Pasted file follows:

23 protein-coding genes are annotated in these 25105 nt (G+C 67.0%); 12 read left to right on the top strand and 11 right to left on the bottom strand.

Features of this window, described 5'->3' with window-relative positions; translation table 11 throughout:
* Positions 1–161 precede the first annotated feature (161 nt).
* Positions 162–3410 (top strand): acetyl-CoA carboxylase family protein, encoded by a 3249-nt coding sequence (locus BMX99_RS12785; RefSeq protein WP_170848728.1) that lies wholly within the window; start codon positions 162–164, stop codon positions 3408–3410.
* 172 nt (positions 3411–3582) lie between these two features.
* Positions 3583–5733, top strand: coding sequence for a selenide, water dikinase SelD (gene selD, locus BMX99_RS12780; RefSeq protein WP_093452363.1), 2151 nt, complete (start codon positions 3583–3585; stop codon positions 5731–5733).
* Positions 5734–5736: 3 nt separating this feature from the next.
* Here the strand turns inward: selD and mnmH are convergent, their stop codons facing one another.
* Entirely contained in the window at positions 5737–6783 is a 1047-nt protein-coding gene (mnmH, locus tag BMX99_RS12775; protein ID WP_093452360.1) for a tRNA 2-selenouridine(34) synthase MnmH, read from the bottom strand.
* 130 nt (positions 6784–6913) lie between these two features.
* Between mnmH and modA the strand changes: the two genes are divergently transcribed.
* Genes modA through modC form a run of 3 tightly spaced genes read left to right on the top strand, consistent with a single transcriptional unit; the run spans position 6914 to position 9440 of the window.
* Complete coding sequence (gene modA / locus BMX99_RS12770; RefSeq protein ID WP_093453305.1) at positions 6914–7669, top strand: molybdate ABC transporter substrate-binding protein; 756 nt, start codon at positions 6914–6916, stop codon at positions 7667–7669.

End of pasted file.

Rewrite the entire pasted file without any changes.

23 protein-coding genes are annotated in these 25105 nt (G+C 67.0%); 12 read left to right on the top strand and 11 right to left on the bottom strand.

Features of this window, described 5'->3' with window-relative positions; translation table 11 throughout:
* Positions 1–161 precede the first annotated feature (161 nt).
* Positions 162–3410 (top strand): acetyl-CoA carboxylase family protein, encoded by a 3249-nt coding sequence (locus BMX99_RS12785; RefSeq protein WP_170848728.1) that lies wholly within the window; start codon positions 162–164, stop codon positions 3408–3410.
* 172 nt (positions 3411–3582) lie between these two features.
* Positions 3583–5733, top strand: coding sequence for a selenide, water dikinase SelD (gene selD, locus BMX99_RS12780; RefSeq protein WP_093452363.1), 2151 nt, complete (start codon positions 3583–3585; stop codon positions 5731–5733).
* Positions 5734–5736: 3 nt separating this feature from the next.
* Here the strand turns inward: selD and mnmH are convergent, their stop codons facing one another.
* Entirely contained in the window at positions 5737–6783 is a 1047-nt protein-coding gene (mnmH, locus tag BMX99_RS12775; protein ID WP_093452360.1) for a tRNA 2-selenouridine(34) synthase MnmH, read from the bottom strand.
* 130 nt (positions 6784–6913) lie between these two features.
* Between mnmH and modA the strand changes: the two genes are divergently transcribed.
* Genes modA through modC form a run of 3 tightly spaced genes read left to right on the top strand, consistent with a single transcriptional unit; the run spans position 6914 to position 9440 of the window.
* Complete coding sequence (gene modA / locus BMX99_RS12770; RefSeq protein ID WP_093453305.1) at positions 6914–7669, top strand: molybdate ABC transporter substrate-binding protein; 756 nt, start codon at positions 6914–6916, stop codon at positions 7667–7669.